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Little Nightmares – Reaper Miniatures
Posted By Billzilla On October 24, 2008 @ 6:05 am In Other Games | 1 Comment
Greetings! In the coming months I’ll be giving Flames Rising readers a look at some of the miniatures out there for horror-conscious consumers. For now I’ll be covering one company at a time, giving an overview of what they have to offer that falls within the category.
Our first contestant, by virtue of being the quickest to respond, is Reaper Miniatures. Reaper has been a mainstay in the gaming community since the early 1990s, really taking off with the closing of Ral Partha Miniatures only a few years later.
The miniatures we’ll be looking at come from several different product lines: Warlord, which supports Reaper’s fantasy miniatures rules; Chronoscope, giving Reaper greater license to explore historical and alternate historical periods; Reaper’s newest experiment – pre-painted plastic miniatures, and the Dark Heaven line, representing the jewel in Reaper’s crown.
Horror-themed figures within the Warlord line means pretty much one thing: the Razig faction of undead pirates. The samples I received are handsome and nicely detailed. First up is Clarissa Banshee, Razig Mage (Stock code: Reaper 14274).
Clarissa is a comely lass with long, luxurious-looking hair topped with what might be a flower, barnacles or a sea anemone. Her hands are bound behind her back with chains. She appears to be hovering over water, her presence causing the water to churn and foam beneath her – or perhaps she’s rising from a watery grave. Her mode of dress seems a cross between Victorian and post-modern gothic, and her face shows elfin-like characteristics. This would be an excellent figure to represent a ghost, spectre, or other non-corporeal entity. The figure is handsome enough to serve well (with a little bit of work) as a player character figure also, in the role of a mage or as some kind of water spirit or elementalist.
Sculpted by Gene Van Horne, the figure shows some excellent detail, particularly in her dress. Currently listed at a suggested retail price of $4.99, Clarissa Banshee would be a welcome addition to any figure collection or undead army. The Razig faction also features a broad assortment of tasty, piratey-looking skeletons, including Skeletal Crewman (Stock code: Reaper 14349) and Harpooner (Stock code: Reaper 14402).
Next we have figures from the Chonoscope line: Zombie German Soldiers (Stock code: Reaper 50020) The Chronoscope line start appearing a few months ago, and some truly creative stuff has come out of the line so far, including science fiction, fantasy and modern-era characters and encounter creatures.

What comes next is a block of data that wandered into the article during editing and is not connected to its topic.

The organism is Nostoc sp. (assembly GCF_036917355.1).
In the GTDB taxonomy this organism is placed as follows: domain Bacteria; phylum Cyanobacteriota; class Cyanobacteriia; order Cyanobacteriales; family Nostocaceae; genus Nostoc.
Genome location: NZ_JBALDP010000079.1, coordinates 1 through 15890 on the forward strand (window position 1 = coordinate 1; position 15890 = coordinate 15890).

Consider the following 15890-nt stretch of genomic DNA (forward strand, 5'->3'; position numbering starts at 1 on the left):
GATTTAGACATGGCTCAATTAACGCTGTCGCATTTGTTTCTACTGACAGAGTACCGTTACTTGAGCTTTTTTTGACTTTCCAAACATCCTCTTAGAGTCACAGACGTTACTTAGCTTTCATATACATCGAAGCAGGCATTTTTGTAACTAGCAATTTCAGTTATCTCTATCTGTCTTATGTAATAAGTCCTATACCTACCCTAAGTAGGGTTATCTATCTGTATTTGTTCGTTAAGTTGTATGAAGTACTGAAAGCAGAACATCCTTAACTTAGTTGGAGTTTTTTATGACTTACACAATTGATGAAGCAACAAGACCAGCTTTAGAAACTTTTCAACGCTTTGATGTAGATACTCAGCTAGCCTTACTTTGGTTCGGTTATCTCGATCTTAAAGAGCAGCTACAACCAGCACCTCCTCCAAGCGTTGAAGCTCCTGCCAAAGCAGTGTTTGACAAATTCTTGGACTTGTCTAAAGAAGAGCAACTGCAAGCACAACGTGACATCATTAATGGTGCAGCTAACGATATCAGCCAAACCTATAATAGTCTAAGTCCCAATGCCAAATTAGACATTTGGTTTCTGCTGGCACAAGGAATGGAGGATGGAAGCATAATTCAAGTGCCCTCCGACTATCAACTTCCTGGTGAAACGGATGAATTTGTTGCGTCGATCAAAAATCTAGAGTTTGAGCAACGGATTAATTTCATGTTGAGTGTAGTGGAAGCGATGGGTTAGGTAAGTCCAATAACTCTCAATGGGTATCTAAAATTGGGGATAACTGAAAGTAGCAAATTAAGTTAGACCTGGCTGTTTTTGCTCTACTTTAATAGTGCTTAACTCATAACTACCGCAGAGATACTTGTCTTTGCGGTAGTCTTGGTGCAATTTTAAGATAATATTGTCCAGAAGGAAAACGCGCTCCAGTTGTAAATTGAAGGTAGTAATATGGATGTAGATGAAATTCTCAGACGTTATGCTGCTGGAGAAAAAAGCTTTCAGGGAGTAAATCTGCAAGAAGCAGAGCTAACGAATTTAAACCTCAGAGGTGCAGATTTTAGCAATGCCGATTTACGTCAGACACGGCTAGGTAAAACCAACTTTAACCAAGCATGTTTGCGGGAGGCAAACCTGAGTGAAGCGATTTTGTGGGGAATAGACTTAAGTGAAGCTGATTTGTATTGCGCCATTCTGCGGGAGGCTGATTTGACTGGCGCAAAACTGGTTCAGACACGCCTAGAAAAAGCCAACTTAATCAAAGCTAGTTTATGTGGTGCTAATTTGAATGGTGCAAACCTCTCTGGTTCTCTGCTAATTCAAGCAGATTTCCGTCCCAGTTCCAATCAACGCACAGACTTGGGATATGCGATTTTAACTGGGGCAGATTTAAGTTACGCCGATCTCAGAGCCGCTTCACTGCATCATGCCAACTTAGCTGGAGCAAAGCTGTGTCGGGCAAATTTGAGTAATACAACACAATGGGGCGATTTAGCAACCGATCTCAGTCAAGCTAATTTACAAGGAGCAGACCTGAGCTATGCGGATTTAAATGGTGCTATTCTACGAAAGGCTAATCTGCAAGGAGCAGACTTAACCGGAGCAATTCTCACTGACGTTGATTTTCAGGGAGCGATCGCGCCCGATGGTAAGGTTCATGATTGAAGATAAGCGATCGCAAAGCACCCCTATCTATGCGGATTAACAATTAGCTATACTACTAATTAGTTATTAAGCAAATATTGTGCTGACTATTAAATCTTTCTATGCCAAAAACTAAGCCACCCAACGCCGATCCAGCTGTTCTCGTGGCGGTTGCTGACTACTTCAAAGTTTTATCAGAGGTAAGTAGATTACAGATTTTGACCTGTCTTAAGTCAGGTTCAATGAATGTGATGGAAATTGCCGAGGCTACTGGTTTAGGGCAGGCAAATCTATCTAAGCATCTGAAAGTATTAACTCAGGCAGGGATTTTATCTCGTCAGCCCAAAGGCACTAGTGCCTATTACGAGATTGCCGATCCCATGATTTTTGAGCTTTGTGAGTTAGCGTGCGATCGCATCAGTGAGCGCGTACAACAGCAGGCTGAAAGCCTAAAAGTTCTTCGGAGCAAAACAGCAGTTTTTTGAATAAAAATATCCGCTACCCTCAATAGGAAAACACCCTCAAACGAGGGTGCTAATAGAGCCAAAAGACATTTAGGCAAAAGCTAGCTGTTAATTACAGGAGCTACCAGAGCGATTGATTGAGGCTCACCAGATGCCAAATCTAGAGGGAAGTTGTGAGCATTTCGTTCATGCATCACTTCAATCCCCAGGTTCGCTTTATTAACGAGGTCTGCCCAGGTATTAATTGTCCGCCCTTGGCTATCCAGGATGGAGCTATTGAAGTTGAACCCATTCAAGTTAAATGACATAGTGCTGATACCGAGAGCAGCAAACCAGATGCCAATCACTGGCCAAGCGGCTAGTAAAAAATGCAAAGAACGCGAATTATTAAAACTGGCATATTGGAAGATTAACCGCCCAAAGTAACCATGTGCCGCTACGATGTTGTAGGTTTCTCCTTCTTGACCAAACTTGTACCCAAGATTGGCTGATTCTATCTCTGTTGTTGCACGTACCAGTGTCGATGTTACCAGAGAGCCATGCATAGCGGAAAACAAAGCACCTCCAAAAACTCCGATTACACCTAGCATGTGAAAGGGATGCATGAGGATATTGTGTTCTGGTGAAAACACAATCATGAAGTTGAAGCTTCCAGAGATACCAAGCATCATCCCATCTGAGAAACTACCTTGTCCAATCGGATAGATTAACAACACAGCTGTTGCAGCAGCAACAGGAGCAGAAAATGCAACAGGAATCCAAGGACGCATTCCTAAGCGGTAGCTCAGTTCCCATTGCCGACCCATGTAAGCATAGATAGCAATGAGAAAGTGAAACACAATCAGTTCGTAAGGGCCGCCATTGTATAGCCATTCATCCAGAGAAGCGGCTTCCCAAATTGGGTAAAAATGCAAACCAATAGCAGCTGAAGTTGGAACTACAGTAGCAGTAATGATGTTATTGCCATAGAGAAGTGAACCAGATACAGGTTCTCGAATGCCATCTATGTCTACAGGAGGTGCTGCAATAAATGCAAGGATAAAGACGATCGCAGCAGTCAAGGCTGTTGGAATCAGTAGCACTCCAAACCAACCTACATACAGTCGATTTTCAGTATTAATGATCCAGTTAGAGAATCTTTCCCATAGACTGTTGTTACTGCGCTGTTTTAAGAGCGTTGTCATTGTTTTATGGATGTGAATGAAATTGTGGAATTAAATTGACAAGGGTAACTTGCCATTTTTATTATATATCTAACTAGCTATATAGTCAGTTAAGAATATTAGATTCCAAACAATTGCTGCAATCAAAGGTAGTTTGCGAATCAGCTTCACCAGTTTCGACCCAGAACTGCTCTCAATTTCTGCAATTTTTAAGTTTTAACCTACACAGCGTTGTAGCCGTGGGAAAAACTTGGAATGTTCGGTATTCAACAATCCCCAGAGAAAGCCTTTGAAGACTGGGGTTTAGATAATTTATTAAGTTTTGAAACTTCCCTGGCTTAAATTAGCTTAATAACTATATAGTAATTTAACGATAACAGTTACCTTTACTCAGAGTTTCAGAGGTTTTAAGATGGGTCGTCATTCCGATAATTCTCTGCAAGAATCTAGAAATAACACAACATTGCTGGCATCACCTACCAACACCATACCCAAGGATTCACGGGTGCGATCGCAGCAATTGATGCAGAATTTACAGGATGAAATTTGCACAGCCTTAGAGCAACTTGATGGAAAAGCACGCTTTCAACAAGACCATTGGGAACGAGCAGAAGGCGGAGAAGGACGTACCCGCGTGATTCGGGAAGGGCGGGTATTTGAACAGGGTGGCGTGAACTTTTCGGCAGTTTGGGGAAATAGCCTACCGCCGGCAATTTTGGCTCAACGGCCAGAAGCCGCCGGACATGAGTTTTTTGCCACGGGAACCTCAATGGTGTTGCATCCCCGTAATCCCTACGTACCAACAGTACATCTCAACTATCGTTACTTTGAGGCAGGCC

The Zombie German Soldiers come three to a pack, each having a different pose: Rifleman aiming and firing, officer/NCO with pistol firing, and soldier firing machine gun. The machine gunner comes in two parts – the barrel for his weapon will need to be attached; otherwise, these are all single-part castings. The addition of the gun barrel gives the machine-gunner a more 3-D feel; his comrades, mostly by virtue of the pose they’ve adopted, come across as a bit less animated and flat-looking. All feature rather obvious bullet holes, indicating their undead status. Also sculpted by Gene Van Horne and sporting authentic-looking gear, these boys have the attitude and equipment to make somebody’s night very unpleasant.
Of significant interest at this time of year is Reaper’s Classic Horror line, including Dracula, Frankenstein and the Wolfman. These three figures have been around for just over a year. The Dracula (Stock code: Reaper 03248) figure, by Tom Mason, is perhaps the weakest of the three, with the famed Count holding his cape open to the sides, one foot in front of the other like he was walking a tightrope, or perhaps taking a field sobriety test. Very nice clothing detail but the wooden pose is distracting.
Frankenstein’s Monster, sculpted by Tre Manor (Stock code: Reaper 03249), is one ripped dude, showing arms and abs to die for. He is a more generic version of the character made famous by Boris Karloff, suitable for use as a Flesh Golem, perhaps, or even just a maniacal (and HUGE) peasant.